1.3 mil will have nowhere to go in major Tokyo quake

At least 1.3 million people in the Tokyo metropolitan area will likely have no place to take temporary refuge if the area is directly hit by a strong earthquake, according to projections by local governments concerned.

There will only be space to accommodate 270,000 people, or more than 10 per cent of the Tokyo residents whose houses are expected to be damaged in a major quake that has its epicenter in central Tokyo, the projections show.

Combined with those who will be unable to return home due to the suspension of public transportation, local governments concerned will have to secure additional shelters for more than 1.3 million people.

As public facilities have no capacity to accommodate more evacuees, ward governments plan to call on businesses, commercial complexes and hotels to cooperate in accepting people in the event of a major disaster.

According to data compiled by a University of Tokyo research team, there is a 70 per cent probability the Tokyo metropolitan area will be hit directly by a magnitude-7 level earthquake within four years.

The Tokyo metropolitan government projects that 2.39 million residents in Tokyo's 23 wards will be forced to take refuge in shelters as a result of losing their houses or for other reasons if a strong quake directly hits the Tokyo metropolitan area.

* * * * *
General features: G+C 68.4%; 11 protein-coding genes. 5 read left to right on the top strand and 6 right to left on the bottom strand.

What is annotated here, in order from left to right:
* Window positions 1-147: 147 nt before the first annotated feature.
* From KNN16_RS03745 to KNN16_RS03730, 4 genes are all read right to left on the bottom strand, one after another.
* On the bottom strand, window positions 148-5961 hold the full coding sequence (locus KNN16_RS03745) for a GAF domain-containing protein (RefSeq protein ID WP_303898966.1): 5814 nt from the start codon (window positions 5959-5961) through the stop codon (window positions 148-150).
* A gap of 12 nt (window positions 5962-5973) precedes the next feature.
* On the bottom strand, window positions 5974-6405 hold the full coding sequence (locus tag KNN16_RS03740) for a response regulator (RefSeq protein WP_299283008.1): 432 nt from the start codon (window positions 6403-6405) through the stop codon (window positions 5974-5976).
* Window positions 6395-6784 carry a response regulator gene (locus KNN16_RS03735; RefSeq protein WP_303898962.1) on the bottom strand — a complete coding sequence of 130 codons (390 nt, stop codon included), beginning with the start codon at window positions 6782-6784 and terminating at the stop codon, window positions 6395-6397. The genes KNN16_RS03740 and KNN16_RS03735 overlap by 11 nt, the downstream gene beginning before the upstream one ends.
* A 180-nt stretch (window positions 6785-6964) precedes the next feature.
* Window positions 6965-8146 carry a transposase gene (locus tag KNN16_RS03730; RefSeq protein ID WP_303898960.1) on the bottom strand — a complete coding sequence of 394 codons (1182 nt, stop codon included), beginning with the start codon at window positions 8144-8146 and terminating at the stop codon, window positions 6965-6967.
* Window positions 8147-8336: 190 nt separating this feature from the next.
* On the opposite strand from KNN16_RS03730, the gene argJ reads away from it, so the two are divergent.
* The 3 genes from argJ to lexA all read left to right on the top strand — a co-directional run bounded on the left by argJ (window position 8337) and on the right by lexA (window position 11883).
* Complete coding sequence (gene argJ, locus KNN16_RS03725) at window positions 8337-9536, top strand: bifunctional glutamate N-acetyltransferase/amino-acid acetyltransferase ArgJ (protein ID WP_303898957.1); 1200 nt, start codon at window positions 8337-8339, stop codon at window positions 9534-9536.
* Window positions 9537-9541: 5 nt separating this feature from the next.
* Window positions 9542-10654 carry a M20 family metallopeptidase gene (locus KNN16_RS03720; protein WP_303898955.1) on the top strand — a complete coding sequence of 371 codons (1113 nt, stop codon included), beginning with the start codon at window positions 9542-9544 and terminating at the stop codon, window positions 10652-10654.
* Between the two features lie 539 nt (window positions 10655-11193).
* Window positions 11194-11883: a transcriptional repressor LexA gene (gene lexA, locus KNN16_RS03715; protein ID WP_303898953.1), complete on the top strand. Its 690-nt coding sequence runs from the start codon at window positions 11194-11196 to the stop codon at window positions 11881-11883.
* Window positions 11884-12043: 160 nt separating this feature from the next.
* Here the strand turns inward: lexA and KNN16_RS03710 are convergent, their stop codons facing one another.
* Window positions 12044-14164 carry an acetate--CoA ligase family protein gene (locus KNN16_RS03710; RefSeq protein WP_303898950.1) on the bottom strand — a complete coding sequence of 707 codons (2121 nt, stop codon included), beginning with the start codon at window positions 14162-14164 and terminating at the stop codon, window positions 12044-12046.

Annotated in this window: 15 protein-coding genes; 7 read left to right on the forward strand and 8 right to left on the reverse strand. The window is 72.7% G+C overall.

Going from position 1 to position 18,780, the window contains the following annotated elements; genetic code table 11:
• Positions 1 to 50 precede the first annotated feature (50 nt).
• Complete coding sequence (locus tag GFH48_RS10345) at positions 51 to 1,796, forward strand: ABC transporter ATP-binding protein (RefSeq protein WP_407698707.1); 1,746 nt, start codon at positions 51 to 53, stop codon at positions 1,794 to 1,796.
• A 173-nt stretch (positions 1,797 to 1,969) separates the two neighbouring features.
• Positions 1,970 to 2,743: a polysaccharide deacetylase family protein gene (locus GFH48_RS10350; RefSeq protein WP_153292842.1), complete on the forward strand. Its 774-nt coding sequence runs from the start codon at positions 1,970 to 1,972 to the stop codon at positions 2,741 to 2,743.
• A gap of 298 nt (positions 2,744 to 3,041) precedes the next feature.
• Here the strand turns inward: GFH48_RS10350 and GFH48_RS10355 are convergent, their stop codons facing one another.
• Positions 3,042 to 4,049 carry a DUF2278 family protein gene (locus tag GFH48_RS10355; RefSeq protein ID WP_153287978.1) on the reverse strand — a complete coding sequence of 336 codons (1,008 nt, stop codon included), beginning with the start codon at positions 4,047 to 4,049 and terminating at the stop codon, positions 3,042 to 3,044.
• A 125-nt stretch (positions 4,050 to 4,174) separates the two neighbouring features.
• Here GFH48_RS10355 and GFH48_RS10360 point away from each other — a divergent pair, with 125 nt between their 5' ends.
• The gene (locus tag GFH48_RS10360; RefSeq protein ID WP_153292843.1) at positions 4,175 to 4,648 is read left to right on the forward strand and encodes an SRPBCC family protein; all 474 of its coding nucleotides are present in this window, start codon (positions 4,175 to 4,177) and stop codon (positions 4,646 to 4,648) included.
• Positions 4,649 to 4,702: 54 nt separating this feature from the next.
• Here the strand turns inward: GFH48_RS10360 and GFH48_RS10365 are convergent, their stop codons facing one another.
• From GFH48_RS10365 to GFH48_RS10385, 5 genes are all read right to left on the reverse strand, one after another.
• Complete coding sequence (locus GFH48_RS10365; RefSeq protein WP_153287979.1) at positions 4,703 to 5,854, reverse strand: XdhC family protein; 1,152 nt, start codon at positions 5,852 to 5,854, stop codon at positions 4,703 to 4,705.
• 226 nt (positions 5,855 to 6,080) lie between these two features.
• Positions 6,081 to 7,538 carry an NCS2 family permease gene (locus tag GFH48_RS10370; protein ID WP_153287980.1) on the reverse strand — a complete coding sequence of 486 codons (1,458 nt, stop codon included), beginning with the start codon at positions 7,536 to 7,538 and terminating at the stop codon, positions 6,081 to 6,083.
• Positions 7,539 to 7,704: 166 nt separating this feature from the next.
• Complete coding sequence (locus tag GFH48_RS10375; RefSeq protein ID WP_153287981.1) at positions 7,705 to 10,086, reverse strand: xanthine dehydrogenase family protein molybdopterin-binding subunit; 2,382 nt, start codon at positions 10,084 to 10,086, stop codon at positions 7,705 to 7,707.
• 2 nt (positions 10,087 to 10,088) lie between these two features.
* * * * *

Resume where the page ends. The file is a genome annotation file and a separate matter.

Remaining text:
However, in 11 wards--including Adachi, Ota and Meguro--even if all public facilities, such as primary and middle schools, are used as temporary shelters, their capacity will fall short by about 276,000 people.

Also, about 4.48 million people are expected to be unable to return home because public transportation services will be suspended.

Before the Great East Japan Earthquake, the Tokyo metropolitan and ward governments had not anticipated that people who could not return home would take temporary refuge at their shelters in the event of a major disaster.

On March 11, however, people with no means of transportation flocked to temporary shelters designated by ward offices and other parties for local residents.

In an effort to avoid such a situation in the future, the Tokyo metropolitan government and ward governments have asked the private sector in the Tokyo area to have their employees stay at their companies for about three days if a major quake strikes.

In addition to those who work in Tokyo, however, many people visit the Tokyo area for sightseeing and shopping. This made local governments aware of the need to secure places where such visitors can take temporary refuge in a major disaster.

A central government survey showed that 32 per cent of the people who were in the Tokyo metropolitan area on March 11 and could not return home were in the area for shopping and other personal reasons.